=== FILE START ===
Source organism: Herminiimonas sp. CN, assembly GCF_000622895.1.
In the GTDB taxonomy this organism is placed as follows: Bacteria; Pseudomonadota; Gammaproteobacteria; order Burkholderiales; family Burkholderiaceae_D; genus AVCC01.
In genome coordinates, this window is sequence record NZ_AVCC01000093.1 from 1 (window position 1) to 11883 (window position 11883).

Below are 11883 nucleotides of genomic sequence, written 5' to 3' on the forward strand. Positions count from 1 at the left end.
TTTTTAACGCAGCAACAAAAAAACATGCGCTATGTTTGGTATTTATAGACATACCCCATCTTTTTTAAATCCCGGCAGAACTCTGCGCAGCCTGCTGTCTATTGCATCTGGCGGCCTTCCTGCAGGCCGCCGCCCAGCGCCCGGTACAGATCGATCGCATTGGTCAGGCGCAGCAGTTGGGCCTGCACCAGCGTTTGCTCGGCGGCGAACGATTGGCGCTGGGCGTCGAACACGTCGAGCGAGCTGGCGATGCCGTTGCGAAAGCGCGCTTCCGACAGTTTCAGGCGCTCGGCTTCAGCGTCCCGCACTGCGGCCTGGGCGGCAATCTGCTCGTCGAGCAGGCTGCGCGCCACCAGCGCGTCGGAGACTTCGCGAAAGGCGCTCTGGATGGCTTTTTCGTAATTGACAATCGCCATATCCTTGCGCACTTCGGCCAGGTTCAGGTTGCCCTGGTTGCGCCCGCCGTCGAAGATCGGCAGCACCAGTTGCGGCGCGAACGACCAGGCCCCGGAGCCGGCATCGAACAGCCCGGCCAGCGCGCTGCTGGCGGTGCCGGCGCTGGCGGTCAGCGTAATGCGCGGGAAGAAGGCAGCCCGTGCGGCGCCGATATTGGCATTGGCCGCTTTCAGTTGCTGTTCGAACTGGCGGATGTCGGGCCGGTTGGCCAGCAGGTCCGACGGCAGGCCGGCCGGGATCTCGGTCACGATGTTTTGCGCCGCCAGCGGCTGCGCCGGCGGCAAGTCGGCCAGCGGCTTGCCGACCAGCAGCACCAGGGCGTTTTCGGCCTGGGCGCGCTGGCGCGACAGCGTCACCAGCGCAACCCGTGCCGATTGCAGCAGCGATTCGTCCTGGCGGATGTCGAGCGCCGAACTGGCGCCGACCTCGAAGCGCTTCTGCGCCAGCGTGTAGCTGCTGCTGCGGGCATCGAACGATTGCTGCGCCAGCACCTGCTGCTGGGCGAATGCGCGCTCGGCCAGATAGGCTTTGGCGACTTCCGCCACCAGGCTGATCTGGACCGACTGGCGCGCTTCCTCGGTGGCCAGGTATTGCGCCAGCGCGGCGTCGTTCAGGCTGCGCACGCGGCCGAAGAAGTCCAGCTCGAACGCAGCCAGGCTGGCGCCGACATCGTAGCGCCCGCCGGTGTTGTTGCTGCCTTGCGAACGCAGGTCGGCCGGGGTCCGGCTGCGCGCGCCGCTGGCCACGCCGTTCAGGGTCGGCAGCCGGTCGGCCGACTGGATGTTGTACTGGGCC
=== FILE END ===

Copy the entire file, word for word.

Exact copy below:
Source organism: Herminiimonas sp. CN, assembly GCF_000622895.1.
In the GTDB taxonomy this organism is placed as follows: Bacteria; Pseudomonadota; Gammaproteobacteria; order Burkholderiales; family Burkholderiaceae_D; genus AVCC01.
In genome coordinates, this window is sequence record NZ_AVCC01000093.1 from 1 (window position 1) to 11883 (window position 11883).

Below are 11883 nucleotides of genomic sequence, written 5' to 3' on the forward strand. Positions count from 1 at the left end.
TTTTTAACGCAGCAACAAAAAAACATGCGCTATGTTTGGTATTTATAGACATACCCCATCTTTTTTAAATCCCGGCAGAACTCTGCGCAGCCTGCTGTCTATTGCATCTGGCGGCCTTCCTGCAGGCCGCCGCCCAGCGCCCGGTACAGATCGATCGCATTGGTCAGGCGCAGCAGTTGGGCCTGCACCAGCGTTTGCTCGGCGGCGAACGATTGGCGCTGGGCGTCGAACACGTCGAGCGAGCTGGCGATGCCGTTGCGAAAGCGCGCTTCCGACAGTTTCAGGCGCTCGGCTTCAGCGTCCCGCACTGCGGCCTGGGCGGCAATCTGCTCGTCGAGCAGGCTGCGCGCCACCAGCGCGTCGGAGACTTCGCGAAAGGCGCTCTGGATGGCTTTTTCGTAATTGACAATCGCCATATCCTTGCGCACTTCGGCCAGGTTCAGGTTGCCCTGGTTGCGCCCGCCGTCGAAGATCGGCAGCACCAGTTGCGGCGCGAACGACCAGGCCCCGGAGCCGGCATCGAACAGCCCGGCCAGCGCGCTGCTGGCGGTGCCGGCGCTGGCGGTCAGCGTAATGCGCGGGAAGAAGGCAGCCCGTGCGGCGCCGATATTGGCATTGGCCGCTTTCAGTTGCTGTTCGAACTGGCGGATGTCGGGCCGGTTGGCCAGCAGGTCCGACGGCAGGCCGGCCGGGATCTCGGTCACGATGTTTTGCGCCGCCAGCGGCTGCGCCGGCGGCAAGTCGGCCAGCGGCTTGCCGACCAGCAGCACCAGGGCGTTTTCGGCCTGGGCGCGCTGGCGCGACAGCGTCACCAGCGCAACCCGTGCCGATTGCAGCAGCGATTCGTCCTGGCGGATGTCGAGCGCCGAACTGGCGCCGACCTCGAAGCGCTTCTGCGCCAGCGTGTAGCTGCTGCTGCGGGCATCGAACGATTGCTGCGCCAGCACCTGCTGCTGGGCGAATGCGCGCTCGGCCAGATAGGCTTTGGCGACTTCCGCCACCAGGCTGATCTGGACCGACTGGCGCGCTTCCTCGGTGGCCAGGTATTGCGCCAGCGCGGCGTCGTTCAGGCTGCGCACGCGGCCGAAGAAGTCCAGCTCGAACGCAGCCAGGCTGGCGCCGACATCGTAGCGCCCGCCGGTGTTGTTGCTGCCTTGCGAACGCAGGTCGGCCGGGGTCCGGCTGCGCGCGCCGCTGGCCACGCCGTTCAGGGTCGGCAGCCGGTCGGCCGACTGGATGTTGTACTGGGCC